Nintendo recently announced the closure of its social networking service Miiverse. The announcement set off a wave of disappointment from fans of the service. After nearly five years, it’s rather sad to see it go. But, what made so Miiverse so special in the first place?
When Nintendo first announced the Wii U, there was a noticeable focus on its multimedia capabilities. Unlike the original Wii, the Wii U was built to be capable of more than just gaming. For instance, the company tried to appeal to TV watchers with the Nintendo TVii app. But the real standout new feature that the Wii U offered was Miiverse.
Miiverse was Nintendo’s answer to social networks like Facebook and Twitter. What set it apart was that it was a social network that was designed to be all about gaming. Every game and application on the Wii U had its own unique Miiverse community. There, users could post about their findings in the game, and even share screenshots as well as their own custom drawings. Nintendo also used Miiverse to connect with the community on its own by hosting developer interviews and regular contests through the service.
The service was also integrated into many different games. The primary idea behind this was that users would share tips and hints through Miiverse. These posts would then appear in certain titles. (Basically a callout to older times like in the NES era where friends would talk at school about how they got past difficult parts of games.) This made single-player titles feel a lot less lonely and also added a social flare to the overall Wii U experience. While Miiverse did eventually come to the 3DS and there was also a Web version, it really did feel most at home right where it started—on the Wii U. As a result, the end of Miiverse is yet another sign that the Wii U really is all but history at this point.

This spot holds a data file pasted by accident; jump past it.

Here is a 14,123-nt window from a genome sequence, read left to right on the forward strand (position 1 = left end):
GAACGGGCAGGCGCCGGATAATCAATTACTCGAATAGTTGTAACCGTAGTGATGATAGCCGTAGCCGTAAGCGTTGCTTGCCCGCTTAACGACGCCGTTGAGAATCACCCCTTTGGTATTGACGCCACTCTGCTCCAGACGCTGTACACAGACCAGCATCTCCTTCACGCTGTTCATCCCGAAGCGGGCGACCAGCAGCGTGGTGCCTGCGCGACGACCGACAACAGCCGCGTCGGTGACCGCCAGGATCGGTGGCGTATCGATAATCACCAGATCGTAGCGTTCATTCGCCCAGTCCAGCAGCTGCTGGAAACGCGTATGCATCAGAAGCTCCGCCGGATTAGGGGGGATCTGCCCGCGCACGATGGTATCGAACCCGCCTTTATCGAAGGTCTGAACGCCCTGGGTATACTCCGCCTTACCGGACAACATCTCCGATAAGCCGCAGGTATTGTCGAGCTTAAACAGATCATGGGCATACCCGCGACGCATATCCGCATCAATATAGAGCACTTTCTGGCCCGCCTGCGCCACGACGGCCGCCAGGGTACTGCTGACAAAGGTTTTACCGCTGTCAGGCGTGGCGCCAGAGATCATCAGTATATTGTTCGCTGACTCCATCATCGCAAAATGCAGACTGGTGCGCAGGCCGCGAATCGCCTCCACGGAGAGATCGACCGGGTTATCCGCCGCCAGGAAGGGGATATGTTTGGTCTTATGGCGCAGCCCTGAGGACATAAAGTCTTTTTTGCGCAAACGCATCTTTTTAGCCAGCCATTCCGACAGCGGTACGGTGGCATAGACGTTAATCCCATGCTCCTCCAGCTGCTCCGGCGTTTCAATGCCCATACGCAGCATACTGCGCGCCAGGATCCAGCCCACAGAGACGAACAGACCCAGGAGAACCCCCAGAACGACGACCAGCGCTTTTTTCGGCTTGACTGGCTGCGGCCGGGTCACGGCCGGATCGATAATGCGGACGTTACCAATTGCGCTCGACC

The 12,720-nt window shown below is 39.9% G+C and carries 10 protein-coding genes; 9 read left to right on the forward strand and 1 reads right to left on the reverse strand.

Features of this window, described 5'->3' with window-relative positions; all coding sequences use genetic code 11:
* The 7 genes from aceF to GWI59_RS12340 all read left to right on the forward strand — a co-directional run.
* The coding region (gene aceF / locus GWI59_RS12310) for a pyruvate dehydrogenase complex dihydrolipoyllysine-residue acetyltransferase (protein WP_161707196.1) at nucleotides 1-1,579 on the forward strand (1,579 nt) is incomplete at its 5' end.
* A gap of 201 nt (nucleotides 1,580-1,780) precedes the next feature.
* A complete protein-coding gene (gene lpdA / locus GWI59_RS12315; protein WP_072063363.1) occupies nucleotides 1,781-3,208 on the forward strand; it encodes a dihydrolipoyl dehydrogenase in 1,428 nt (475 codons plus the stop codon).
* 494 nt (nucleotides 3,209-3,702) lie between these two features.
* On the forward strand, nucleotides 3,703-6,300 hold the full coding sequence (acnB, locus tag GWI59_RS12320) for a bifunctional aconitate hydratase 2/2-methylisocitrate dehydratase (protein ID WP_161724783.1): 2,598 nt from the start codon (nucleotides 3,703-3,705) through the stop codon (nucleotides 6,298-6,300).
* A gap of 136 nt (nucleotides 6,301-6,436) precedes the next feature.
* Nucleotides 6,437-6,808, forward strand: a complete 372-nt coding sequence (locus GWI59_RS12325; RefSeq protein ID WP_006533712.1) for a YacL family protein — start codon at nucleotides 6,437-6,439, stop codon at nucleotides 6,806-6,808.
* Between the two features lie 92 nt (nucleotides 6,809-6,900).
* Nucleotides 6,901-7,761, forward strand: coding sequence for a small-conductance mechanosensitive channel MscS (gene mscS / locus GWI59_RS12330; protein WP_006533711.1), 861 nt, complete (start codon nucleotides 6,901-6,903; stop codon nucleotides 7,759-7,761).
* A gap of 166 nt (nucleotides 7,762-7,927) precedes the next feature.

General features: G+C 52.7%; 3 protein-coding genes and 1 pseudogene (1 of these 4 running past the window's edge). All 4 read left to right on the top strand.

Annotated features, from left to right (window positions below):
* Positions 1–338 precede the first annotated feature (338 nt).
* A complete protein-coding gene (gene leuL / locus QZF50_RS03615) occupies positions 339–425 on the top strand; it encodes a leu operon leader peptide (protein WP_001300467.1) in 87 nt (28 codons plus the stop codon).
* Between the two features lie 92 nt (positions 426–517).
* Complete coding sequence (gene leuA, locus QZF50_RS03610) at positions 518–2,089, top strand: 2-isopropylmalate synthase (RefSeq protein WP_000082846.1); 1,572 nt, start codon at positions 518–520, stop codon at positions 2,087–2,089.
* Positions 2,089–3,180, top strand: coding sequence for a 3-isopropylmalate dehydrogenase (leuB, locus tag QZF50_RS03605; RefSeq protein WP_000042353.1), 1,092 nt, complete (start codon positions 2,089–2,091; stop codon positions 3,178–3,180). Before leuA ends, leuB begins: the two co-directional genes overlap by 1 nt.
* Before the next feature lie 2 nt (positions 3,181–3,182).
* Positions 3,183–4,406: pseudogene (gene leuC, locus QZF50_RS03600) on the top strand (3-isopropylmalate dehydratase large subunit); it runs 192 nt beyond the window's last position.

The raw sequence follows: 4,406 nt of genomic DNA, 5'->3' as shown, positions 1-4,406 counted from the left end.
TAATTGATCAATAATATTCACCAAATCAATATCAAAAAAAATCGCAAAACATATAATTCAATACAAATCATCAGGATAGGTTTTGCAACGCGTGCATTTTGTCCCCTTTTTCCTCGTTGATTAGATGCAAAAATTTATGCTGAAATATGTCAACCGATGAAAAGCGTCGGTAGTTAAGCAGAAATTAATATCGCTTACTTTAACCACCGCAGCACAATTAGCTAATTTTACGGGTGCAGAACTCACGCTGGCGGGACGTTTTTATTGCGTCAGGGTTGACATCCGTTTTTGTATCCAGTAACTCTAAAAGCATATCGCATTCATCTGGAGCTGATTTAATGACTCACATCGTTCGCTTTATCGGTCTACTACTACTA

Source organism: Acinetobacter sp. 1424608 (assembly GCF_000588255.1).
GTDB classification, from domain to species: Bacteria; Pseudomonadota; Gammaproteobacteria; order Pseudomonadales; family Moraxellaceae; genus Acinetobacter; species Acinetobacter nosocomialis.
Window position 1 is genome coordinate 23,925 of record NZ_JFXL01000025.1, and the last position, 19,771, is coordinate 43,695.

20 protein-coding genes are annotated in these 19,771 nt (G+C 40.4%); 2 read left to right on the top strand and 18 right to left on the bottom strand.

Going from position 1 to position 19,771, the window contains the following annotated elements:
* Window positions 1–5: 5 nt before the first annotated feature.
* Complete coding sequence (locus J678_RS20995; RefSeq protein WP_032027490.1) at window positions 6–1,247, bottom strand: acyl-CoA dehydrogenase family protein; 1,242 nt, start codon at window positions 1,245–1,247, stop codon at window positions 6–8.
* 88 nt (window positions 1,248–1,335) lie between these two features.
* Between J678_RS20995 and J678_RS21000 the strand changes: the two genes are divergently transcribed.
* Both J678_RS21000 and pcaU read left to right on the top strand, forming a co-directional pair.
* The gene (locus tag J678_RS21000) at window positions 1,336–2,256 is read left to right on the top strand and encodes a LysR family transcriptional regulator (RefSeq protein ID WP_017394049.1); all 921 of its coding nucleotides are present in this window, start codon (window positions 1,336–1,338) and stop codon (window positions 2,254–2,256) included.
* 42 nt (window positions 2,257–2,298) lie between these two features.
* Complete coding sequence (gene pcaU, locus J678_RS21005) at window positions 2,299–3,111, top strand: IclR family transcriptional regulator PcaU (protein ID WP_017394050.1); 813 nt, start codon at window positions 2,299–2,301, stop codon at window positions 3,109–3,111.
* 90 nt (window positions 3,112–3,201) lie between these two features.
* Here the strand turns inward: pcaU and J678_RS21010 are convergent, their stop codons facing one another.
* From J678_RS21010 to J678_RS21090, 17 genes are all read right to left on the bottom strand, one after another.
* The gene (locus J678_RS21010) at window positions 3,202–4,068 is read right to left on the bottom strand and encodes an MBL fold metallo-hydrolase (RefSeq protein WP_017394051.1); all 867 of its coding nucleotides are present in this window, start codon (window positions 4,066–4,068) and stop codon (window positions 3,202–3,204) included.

Miiverse gave players their special place to connect and share with each other, whether it be tips, amazing drawings or jokes.
Miiverse added a layer to the Wii U that wasn’t really available on other platforms. While the Xbox 360 and PS3 and their successors had a lot of social features of their own, Miiverse made the Wii U sort of special. Since it was a network dedicated to gamers, talking about gaming-related topics felt natural. Most gamers who have accounts on other social networks tend to have friends/followers who are non-gamers. As a result, most don’t really post about their hobby outside of connecting with specific communities that are dedicated to it. Since Miiverse was all about gaming, there was none of that awkwardness involved.
While this point may be a bit controversial, I have to say that Nintendo’s influence surrounding the network is what also made it so enjoyable. Moderators were constantly on patrol scoping out users who broke the Terms of Conduct. You were free to post about a lot of things on Miiverse, but Nintendo was very strict when it came to content that wasn’t family-friendly. Those who broke the rules were either temporarily restricted or outright banned. This kind of became a joke among some Miiverse users who would deliberately try and push the envelope, but the policing from Nintendo was typically very well done. It kept the immaturity and toxicity that we see all over the rest of the Internet to a bare minimum, and that was quite refreshing to see. The controlled environment also made parents more open to the idea of allowing their kids to use the service. These kids would typically be barred from having something like a Facebook account due to the potential exposure to inappropriate content and dangerous people. Since that type of behaviour didn’t fly on Miiverse, it was the perfect place for young gamers. It really is a shame that this is all coming to an end.